Examples of Biological Hazards from Animal Waste include:

  • buildings that were not completely treated for a rodent problem
  • places where dead pets were not been properly disposed of
  • hoarder homes overwhelmed by pet excrement

All of these can spread infections or diseases to anyone that comes in contact with them. Hoarding home cleanups are more complicated, requiring crews specialized in more than just animal waste removal services.

What is Microbiological Waste, and How is it a Biohazard?

Microbial waste is a biological hazard unseen by the naked eye that endangers public health while spreading in the surrounding environment. This includes all outbreaks, infections, and pandemics, whether they are bacterial or viral in nature.

Any items used to study microbes in a lab, such as Petri dishes or test tubes, are additionally considered hazardous waste. When handled improperly, these items can be spread accidentally into the house, infecting the upholstery, cars, and carpets.

Viruses and bacteria evolve to spread rapidly, which makes it even more important to sanitize areas that come into contact with microbial waste in a proper manner. For outbreaks like that of Ebola, professionals need to disinfect the contamination.

Examples of microbial waste include:

  • Viruses
  • Bacteria
  • Prion
  • Fungi
  • Rickettsia
  • Parasites
  • Chlamydia
  • Recombinant products
  • Allergens
  • Cultured human and animal cells

What Does “Sharps” Refer to?

Sharps waste is any biological hazard capable of piercing the skin. These biohazardous items put you at risk of coming in contact with potentially infectious material like blood or bacteria.

Examples of sharps waste include:

  • Needles (whether attached to a syringe or covered by a plastic guard)
  • IV tubing with the needle attached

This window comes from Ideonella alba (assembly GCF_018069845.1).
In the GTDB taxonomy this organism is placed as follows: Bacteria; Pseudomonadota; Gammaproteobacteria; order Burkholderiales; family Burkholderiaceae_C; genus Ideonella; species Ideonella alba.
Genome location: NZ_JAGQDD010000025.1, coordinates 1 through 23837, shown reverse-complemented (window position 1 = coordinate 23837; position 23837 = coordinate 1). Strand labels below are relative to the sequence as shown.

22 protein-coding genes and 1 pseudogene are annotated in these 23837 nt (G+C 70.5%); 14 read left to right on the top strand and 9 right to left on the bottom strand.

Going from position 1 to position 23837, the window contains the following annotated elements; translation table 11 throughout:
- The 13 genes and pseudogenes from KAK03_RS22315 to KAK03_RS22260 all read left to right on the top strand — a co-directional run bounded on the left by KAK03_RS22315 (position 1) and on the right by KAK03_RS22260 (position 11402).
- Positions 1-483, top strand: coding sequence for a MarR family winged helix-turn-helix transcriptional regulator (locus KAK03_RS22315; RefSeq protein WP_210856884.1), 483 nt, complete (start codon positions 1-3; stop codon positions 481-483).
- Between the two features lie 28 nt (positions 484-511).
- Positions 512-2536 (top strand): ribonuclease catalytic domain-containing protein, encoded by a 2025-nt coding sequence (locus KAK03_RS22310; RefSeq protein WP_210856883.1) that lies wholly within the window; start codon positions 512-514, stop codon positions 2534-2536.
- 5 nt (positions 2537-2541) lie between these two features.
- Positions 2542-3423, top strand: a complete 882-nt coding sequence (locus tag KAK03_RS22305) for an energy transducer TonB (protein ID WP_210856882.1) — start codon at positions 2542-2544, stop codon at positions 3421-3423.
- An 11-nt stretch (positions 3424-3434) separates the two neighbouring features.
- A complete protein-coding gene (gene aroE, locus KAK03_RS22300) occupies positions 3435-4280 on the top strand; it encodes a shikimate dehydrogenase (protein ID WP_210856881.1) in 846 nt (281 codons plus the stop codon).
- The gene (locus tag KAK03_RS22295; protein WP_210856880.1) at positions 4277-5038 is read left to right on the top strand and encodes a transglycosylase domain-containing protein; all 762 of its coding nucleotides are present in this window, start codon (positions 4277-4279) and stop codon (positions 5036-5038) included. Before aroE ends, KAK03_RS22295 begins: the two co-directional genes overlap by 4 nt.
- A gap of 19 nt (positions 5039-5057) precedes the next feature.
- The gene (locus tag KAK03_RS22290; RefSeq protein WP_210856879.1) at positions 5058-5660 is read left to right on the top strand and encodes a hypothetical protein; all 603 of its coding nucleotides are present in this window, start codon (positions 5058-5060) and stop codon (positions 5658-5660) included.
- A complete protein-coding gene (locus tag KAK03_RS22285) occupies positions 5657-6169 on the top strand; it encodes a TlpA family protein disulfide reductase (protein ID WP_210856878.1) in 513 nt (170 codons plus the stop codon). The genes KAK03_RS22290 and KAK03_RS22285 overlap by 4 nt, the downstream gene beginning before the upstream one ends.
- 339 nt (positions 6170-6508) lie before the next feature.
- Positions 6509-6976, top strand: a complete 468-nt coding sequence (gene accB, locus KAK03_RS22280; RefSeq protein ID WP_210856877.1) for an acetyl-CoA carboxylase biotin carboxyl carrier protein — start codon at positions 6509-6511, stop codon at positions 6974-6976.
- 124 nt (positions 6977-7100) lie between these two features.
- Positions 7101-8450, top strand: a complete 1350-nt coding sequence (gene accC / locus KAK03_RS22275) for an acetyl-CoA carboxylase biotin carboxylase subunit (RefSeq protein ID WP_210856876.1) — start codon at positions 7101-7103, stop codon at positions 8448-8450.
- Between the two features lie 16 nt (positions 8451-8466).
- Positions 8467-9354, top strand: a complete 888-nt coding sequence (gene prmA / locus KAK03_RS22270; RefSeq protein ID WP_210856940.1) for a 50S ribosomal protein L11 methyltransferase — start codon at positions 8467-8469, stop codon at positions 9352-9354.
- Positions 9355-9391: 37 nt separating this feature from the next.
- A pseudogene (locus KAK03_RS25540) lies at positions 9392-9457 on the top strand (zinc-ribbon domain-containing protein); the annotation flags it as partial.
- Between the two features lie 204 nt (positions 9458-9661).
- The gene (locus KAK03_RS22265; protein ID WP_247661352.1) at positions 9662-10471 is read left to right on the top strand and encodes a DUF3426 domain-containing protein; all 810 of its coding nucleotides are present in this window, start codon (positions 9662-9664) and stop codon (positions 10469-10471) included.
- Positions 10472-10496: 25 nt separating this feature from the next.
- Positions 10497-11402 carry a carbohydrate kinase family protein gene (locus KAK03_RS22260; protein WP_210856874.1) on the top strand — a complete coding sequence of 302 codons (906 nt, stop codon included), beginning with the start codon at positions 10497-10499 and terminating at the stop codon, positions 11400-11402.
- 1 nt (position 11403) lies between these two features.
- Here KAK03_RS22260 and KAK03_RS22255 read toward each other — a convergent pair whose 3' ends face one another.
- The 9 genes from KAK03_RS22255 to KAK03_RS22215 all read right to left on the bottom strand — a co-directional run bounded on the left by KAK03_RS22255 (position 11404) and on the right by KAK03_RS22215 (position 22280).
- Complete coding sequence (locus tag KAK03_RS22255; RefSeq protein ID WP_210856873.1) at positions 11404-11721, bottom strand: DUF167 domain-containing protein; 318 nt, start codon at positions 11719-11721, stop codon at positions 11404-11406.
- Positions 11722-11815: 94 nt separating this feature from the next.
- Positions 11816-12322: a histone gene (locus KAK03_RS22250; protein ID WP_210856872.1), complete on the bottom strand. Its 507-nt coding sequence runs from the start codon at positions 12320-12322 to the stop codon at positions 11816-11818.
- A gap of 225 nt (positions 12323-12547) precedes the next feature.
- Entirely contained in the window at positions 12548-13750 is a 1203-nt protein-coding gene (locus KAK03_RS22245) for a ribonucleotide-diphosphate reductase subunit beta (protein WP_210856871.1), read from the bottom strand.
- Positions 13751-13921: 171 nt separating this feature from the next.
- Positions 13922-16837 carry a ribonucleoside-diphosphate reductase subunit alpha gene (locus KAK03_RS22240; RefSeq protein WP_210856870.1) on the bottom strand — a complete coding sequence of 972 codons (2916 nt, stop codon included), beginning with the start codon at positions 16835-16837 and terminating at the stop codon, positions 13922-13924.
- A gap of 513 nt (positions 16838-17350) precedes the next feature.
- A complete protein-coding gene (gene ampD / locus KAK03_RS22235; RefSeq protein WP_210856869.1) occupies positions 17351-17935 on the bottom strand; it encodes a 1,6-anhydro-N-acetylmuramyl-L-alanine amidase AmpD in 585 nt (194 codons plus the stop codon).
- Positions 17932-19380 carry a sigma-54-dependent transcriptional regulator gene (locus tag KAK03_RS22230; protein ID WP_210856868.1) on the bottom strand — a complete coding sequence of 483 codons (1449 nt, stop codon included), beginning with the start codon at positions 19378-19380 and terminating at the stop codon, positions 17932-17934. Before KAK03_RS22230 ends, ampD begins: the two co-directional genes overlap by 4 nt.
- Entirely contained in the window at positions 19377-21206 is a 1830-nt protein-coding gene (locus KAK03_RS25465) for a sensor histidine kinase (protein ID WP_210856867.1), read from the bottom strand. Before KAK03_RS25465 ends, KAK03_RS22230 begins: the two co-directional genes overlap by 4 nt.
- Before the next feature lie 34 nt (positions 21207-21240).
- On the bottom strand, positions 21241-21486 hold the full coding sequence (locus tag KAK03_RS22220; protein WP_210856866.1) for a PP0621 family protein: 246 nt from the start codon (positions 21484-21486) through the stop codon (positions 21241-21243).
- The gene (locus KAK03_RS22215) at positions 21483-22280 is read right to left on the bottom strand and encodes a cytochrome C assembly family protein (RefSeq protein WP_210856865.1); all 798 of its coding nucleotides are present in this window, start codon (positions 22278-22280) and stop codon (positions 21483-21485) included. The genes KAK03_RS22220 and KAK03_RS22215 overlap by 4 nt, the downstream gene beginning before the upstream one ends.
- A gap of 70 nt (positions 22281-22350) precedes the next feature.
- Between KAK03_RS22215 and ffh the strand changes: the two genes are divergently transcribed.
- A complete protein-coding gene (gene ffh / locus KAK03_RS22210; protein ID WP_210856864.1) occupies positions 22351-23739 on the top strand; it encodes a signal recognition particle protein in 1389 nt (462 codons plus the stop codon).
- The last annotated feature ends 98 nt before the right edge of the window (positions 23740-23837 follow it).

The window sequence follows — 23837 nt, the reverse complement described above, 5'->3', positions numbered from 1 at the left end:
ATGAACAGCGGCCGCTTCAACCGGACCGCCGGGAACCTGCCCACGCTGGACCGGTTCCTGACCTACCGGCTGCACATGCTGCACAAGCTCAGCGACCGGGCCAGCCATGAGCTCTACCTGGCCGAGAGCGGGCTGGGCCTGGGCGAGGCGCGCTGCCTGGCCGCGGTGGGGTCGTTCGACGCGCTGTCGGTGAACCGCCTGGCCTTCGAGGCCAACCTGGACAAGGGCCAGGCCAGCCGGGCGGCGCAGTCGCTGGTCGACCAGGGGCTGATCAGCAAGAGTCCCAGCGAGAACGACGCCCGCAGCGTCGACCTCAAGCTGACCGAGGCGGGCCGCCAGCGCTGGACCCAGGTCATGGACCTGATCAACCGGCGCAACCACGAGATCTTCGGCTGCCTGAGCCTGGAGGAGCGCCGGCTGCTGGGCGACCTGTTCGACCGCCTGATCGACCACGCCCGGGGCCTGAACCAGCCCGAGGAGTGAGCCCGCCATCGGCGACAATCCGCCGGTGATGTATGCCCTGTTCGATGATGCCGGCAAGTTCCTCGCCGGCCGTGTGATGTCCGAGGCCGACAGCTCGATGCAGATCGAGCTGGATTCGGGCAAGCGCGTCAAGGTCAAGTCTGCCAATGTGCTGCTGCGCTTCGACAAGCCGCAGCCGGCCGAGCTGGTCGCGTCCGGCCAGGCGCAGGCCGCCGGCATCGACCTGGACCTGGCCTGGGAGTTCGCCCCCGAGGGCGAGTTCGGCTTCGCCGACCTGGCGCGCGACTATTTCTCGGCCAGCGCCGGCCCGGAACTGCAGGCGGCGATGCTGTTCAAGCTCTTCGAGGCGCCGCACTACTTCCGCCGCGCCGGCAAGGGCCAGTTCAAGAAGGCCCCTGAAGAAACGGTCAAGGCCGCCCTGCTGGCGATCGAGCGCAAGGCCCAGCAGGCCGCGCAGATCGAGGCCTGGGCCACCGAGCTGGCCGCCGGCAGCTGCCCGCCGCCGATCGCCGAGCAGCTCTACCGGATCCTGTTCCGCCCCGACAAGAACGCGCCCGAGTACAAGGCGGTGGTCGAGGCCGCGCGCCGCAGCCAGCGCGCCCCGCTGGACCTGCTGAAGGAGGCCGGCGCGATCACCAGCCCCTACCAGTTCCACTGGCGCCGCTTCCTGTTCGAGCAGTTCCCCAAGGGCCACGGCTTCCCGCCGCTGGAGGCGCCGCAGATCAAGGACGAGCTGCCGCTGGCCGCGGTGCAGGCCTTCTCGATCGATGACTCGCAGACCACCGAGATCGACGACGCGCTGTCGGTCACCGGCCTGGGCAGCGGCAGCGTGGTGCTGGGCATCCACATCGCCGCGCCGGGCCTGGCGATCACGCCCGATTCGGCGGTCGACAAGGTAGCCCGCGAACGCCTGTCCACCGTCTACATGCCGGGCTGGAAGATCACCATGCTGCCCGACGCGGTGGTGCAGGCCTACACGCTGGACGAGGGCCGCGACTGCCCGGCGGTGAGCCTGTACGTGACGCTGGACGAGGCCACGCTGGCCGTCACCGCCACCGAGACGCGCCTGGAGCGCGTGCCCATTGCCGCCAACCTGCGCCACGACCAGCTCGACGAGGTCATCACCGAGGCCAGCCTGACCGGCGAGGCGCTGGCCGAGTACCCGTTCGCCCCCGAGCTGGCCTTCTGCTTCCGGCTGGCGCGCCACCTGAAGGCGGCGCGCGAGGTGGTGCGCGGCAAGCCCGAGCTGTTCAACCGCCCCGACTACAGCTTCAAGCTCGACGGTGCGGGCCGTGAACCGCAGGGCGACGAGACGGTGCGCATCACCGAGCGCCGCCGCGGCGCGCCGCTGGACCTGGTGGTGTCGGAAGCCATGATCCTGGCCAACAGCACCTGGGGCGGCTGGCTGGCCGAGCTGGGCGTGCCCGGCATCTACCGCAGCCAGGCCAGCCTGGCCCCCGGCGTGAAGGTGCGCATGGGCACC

• Glass Pasteur pipettes
  • Disposable glass pipettes;
  • Scalpels, razor blades, and lancets
  • Broken glass and splintered plastic when contaminated with blood or other potentially infectious material

Sharps hazards are often found at the scene of drug overdoses. As the meth crisis in this country increases, it has become increasingly common for people to come in contact with drug needles and other paraphernalia. This can be extremely dangerous and should be left to professionals.

Landlords are also finding that homes and apartments they’ve rented out have been turned into Meth Labs. These labs often contain broken glass and other sharps hazards, which could be dangerous to human health.

Drugs found on these premises pose a threat to living organisms even though they cannot self replicate. Therefore, they are considered chemical hazards that must be disposed of in a safe and responsible manner.

If you’ve discovered your property may have meth lab residue, please call our 24/7 hotline for a cleanup.

Do You Have a Biohazard Concern?

Biohazard cleanups are never timely. A loved one may have committed suicide suddenly in their apartment, and you need it to be cleaned safely.

Maybe you’ve discovered your property has been used as a meth lab, and you may need to make sure there are no hazardous substances left in the area.

Life throws us curve balls that we’re not expecting all too often. You may never have expected something like this to happen, but it does, and you’re not alone.

The good news is that Bio Recovery is here to help. As an expert in biohazard remediation with over two decades of experience and numerous accolades, we’ve cleaned a variety of undesirable scenes of every scope and size, some even worse than the movies.

We are certified and equipped to handle all 4 levels of biohazards and are dedicated to protecting public health and safety.

Our goals as professionals is to ensure all surfaces and structural components are sterilized and safe to live in again. We know how difficult a time this is for you, and our teams will work quickly, quietly, and discreetly so you can get on with your life and return safely to your home, property, or workplace.

We can’t stop these issues from happening, but we can help prevent further damage by cleaning your home or workplace so you can get a jumpstart on normality, usually with little or no out-of-pocket cost to you.

Our Teams are Available 24/7

If you have a biohazard concern, call us at 1-888-752-5001, or have us call you for information on how we can get you through this difficult time.